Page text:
Living in Timber Homes (01-27-20)

Furhapper and colleagues investigated the experience of living in newly-built timber homes.  They conducted a “study [that] included a comparison of the construction types timber-frame (TF) and solid wood (SF), in addition two different ventilation types, controlled vs. window ventilation. . . The emission progression of volatile organic compounds (VOCs) including formaldehyde, was recorded and compared with the subjective well-being of the residents . . . VOC-emissions were initially elevated regardless of construction and ventilation type. However, after a period of up to 8 months emissions mostly decreased to an average level. . . .  The use of controlled ventilation systems resulted in lower VOC-concentrations and thus in higher IAQ compared to window ventilation. From a toxicological point of view the major part of the investigated houses were unobtrusive and IAQ was considered as ‘high’ or ‘satisfactory.’ Residents were continuously very satisfied with their health and quality of life. This perception was confirmed by the results gained from the accompanying medical examinations.”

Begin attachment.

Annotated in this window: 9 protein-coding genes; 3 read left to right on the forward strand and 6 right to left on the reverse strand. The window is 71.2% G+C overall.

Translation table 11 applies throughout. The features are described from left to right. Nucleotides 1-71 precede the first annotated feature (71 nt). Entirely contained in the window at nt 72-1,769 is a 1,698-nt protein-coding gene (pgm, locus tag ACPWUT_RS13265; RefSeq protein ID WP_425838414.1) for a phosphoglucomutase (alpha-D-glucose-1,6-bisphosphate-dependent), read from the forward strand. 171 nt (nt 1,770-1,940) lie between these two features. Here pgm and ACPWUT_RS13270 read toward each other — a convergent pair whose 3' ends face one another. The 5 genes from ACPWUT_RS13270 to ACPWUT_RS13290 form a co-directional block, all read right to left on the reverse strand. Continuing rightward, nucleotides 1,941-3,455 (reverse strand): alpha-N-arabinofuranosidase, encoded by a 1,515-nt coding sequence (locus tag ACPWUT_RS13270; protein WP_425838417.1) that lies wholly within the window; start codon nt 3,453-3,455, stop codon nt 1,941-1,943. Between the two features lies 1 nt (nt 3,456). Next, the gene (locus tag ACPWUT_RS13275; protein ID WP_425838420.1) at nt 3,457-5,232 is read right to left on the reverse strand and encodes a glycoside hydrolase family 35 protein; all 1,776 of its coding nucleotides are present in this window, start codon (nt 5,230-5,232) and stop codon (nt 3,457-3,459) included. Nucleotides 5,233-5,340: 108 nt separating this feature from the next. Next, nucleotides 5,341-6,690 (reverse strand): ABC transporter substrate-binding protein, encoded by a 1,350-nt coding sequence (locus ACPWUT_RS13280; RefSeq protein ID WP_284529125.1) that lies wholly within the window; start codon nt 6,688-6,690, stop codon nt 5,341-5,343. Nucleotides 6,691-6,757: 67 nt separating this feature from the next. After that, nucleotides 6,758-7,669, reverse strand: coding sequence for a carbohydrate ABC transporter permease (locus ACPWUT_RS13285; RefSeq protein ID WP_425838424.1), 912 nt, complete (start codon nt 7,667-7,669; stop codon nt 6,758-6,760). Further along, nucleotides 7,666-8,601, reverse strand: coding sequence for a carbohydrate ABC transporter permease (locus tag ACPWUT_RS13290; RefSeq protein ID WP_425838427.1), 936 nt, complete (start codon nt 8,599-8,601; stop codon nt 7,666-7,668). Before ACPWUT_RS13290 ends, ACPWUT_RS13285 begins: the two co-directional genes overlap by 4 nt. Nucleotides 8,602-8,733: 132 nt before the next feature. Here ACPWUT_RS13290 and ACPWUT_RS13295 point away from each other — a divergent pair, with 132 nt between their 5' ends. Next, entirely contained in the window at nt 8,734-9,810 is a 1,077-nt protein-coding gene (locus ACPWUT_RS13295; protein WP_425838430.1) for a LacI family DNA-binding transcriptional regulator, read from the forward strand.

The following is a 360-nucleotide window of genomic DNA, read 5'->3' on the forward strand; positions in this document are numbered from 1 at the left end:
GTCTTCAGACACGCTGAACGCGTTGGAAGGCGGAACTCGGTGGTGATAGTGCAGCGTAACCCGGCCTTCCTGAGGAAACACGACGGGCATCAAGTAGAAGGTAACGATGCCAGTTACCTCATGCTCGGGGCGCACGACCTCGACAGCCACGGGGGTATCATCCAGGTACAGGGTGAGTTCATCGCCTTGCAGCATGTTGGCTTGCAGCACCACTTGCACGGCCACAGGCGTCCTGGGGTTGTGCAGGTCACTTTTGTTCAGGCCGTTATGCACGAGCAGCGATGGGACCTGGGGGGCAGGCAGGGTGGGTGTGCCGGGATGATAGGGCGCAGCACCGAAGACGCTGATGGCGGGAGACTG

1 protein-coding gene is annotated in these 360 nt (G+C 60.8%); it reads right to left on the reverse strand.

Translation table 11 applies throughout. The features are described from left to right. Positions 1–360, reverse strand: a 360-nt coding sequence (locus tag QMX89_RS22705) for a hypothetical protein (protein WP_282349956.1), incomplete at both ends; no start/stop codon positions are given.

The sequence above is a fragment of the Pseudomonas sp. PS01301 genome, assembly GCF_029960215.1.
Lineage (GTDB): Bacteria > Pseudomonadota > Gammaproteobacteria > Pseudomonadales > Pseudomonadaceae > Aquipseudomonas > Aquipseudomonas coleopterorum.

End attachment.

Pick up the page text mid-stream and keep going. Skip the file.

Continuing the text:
Christina Furhapper, Elisabeth Habla, Daniel Stratev, Martin Weigl, and Karl Dobianer.  2020. “Living Conditions in Timber Homes:  Emission Trends and Indoor Air Quality.”  Frontiers in Built Environment,